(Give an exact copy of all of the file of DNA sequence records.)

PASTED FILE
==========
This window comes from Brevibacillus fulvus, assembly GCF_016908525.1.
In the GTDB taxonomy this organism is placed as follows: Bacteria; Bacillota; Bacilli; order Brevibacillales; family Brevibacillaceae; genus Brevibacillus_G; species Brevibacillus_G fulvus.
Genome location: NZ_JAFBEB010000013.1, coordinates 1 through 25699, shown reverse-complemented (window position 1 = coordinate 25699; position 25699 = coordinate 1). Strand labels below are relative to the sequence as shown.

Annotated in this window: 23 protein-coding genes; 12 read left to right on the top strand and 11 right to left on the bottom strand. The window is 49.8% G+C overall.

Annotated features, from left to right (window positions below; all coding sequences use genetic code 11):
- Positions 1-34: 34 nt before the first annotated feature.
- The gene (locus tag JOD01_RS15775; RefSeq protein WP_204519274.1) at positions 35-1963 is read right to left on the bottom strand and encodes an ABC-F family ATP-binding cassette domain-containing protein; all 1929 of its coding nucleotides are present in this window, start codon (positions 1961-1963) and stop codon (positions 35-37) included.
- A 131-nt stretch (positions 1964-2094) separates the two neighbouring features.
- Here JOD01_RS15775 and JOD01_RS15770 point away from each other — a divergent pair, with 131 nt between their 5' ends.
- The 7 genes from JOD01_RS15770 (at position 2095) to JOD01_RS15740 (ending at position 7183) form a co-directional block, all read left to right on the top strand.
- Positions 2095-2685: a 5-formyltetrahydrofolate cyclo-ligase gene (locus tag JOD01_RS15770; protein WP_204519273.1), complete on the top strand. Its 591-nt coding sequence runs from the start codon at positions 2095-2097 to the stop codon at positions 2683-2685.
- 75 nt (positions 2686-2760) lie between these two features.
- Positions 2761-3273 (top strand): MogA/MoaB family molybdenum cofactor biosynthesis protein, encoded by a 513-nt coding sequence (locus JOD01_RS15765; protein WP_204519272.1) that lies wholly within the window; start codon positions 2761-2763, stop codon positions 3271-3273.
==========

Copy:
This window comes from Brevibacillus fulvus, assembly GCF_016908525.1.
In the GTDB taxonomy this organism is placed as follows: Bacteria; Bacillota; Bacilli; order Brevibacillales; family Brevibacillaceae; genus Brevibacillus_G; species Brevibacillus_G fulvus.
Genome location: NZ_JAFBEB010000013.1, coordinates 1 through 25699, shown reverse-complemented (window position 1 = coordinate 25699; position 25699 = coordinate 1). Strand labels below are relative to the sequence as shown.

Annotated in this window: 23 protein-coding genes; 12 read left to right on the top strand and 11 right to left on the bottom strand. The window is 49.8% G+C overall.

Annotated features, from left to right (window positions below; all coding sequences use genetic code 11):
- Positions 1-34: 34 nt before the first annotated feature.
- The gene (locus tag JOD01_RS15775; RefSeq protein WP_204519274.1) at positions 35-1963 is read right to left on the bottom strand and encodes an ABC-F family ATP-binding cassette domain-containing protein; all 1929 of its coding nucleotides are present in this window, start codon (positions 1961-1963) and stop codon (positions 35-37) included.
- A 131-nt stretch (positions 1964-2094) separates the two neighbouring features.
- Here JOD01_RS15775 and JOD01_RS15770 point away from each other — a divergent pair, with 131 nt between their 5' ends.
- The 7 genes from JOD01_RS15770 (at position 2095) to JOD01_RS15740 (ending at position 7183) form a co-directional block, all read left to right on the top strand.
- Positions 2095-2685: a 5-formyltetrahydrofolate cyclo-ligase gene (locus tag JOD01_RS15770; protein WP_204519273.1), complete on the top strand. Its 591-nt coding sequence runs from the start codon at positions 2095-2097 to the stop codon at positions 2683-2685.
- 75 nt (positions 2686-2760) lie between these two features.
- Positions 2761-3273 (top strand): MogA/MoaB family molybdenum cofactor biosynthesis protein, encoded by a 513-nt coding sequence (locus JOD01_RS15765; protein WP_204519272.1) that lies wholly within the window; start codon positions 2761-2763, stop codon positions 3271-3273.